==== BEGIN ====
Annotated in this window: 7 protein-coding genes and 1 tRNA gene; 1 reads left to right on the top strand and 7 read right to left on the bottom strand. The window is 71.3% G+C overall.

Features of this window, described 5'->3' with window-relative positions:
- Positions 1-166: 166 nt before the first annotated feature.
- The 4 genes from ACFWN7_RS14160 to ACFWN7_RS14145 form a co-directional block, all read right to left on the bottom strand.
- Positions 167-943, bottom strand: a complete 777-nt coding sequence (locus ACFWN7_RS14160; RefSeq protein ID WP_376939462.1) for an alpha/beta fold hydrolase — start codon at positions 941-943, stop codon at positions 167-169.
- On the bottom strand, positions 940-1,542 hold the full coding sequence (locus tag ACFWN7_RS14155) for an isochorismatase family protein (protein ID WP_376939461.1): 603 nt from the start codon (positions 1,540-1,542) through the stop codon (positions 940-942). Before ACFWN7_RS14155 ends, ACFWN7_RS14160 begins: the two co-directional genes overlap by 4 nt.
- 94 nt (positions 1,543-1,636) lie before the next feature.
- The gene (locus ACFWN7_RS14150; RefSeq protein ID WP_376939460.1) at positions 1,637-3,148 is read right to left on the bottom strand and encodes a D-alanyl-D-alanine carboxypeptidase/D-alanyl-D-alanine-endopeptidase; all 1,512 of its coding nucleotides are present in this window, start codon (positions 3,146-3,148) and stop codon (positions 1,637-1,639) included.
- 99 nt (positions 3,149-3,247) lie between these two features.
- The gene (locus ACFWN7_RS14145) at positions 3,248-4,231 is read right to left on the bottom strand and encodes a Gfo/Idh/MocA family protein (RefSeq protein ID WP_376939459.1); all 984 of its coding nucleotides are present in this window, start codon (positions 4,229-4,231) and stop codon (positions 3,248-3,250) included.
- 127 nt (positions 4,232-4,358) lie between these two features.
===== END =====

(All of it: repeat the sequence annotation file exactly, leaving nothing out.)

Annotated in this window: 7 protein-coding genes and 1 tRNA gene; 1 reads left to right on the top strand and 7 read right to left on the bottom strand. The window is 71.3% G+C overall.

Features of this window, described 5'->3' with window-relative positions:
- Positions 1-166: 166 nt before the first annotated feature.
- The 4 genes from ACFWN7_RS14160 to ACFWN7_RS14145 form a co-directional block, all read right to left on the bottom strand.
- Positions 167-943, bottom strand: a complete 777-nt coding sequence (locus ACFWN7_RS14160; RefSeq protein ID WP_376939462.1) for an alpha/beta fold hydrolase — start codon at positions 941-943, stop codon at positions 167-169.
- On the bottom strand, positions 940-1,542 hold the full coding sequence (locus tag ACFWN7_RS14155) for an isochorismatase family protein (protein ID WP_376939461.1): 603 nt from the start codon (positions 1,540-1,542) through the stop codon (positions 940-942). Before ACFWN7_RS14155 ends, ACFWN7_RS14160 begins: the two co-directional genes overlap by 4 nt.
- 94 nt (positions 1,543-1,636) lie before the next feature.
- The gene (locus ACFWN7_RS14150; RefSeq protein ID WP_376939460.1) at positions 1,637-3,148 is read right to left on the bottom strand and encodes a D-alanyl-D-alanine carboxypeptidase/D-alanyl-D-alanine-endopeptidase; all 1,512 of its coding nucleotides are present in this window, start codon (positions 3,146-3,148) and stop codon (positions 1,637-1,639) included.
- 99 nt (positions 3,149-3,247) lie between these two features.
- The gene (locus ACFWN7_RS14145) at positions 3,248-4,231 is read right to left on the bottom strand and encodes a Gfo/Idh/MocA family protein (RefSeq protein ID WP_376939459.1); all 984 of its coding nucleotides are present in this window, start codon (positions 4,229-4,231) and stop codon (positions 3,248-3,250) included.
- 127 nt (positions 4,232-4,358) lie between these two features.